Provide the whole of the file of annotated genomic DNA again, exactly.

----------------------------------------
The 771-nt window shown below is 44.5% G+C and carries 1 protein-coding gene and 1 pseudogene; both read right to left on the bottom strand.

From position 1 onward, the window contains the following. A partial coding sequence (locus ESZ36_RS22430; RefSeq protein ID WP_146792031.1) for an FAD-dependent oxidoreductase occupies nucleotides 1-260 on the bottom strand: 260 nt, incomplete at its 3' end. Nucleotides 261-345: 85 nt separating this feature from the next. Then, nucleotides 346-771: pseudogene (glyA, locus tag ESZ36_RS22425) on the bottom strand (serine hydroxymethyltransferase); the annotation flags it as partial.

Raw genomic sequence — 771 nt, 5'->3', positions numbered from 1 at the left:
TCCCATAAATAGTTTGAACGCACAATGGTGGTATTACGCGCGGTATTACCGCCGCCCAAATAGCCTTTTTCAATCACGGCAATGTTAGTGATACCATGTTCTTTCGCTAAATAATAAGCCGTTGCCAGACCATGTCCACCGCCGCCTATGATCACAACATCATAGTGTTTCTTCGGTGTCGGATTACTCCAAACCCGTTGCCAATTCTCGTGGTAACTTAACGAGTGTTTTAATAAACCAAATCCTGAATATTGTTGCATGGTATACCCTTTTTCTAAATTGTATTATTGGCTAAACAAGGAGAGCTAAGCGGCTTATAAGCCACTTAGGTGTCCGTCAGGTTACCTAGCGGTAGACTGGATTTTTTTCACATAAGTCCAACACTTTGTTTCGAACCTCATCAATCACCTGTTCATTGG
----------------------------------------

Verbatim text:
The 771-nt window shown below is 44.5% G+C and carries 1 protein-coding gene and 1 pseudogene; both read right to left on the bottom strand.

From position 1 onward, the window contains the following. A partial coding sequence (locus ESZ36_RS22430; RefSeq protein ID WP_146792031.1) for an FAD-dependent oxidoreductase occupies nucleotides 1-260 on the bottom strand: 260 nt, incomplete at its 3' end. Nucleotides 261-345: 85 nt separating this feature from the next. Then, nucleotides 346-771: pseudogene (glyA, locus tag ESZ36_RS22425) on the bottom strand (serine hydroxymethyltransferase); the annotation flags it as partial.

Raw genomic sequence — 771 nt, 5'->3', positions numbered from 1 at the left:
TCCCATAAATAGTTTGAACGCACAATGGTGGTATTACGCGCGGTATTACCGCCGCCCAAATAGCCTTTTTCAATCACGGCAATGTTAGTGATACCATGTTCTTTCGCTAAATAATAAGCCGTTGCCAGACCATGTCCACCGCCGCCTATGATCACAACATCATAGTGTTTCTTCGGTGTCGGATTACTCCAAACCCGTTGCCAATTCTCGTGGTAACTTAACGAGTGTTTTAATAAACCAAATCCTGAATATTGTTGCATGGTATACCCTTTTTCTAAATTGTATTATTGGCTAAACAAGGAGAGCTAAGCGGCTTATAAGCCACTTAGGTGTCCGTCAGGTTACCTAGCGGTAGACTGGATTTTTTTCACATAAGTCCAACACTTTGTTTCGAACCTCATCAATCACCTGTTCATTGG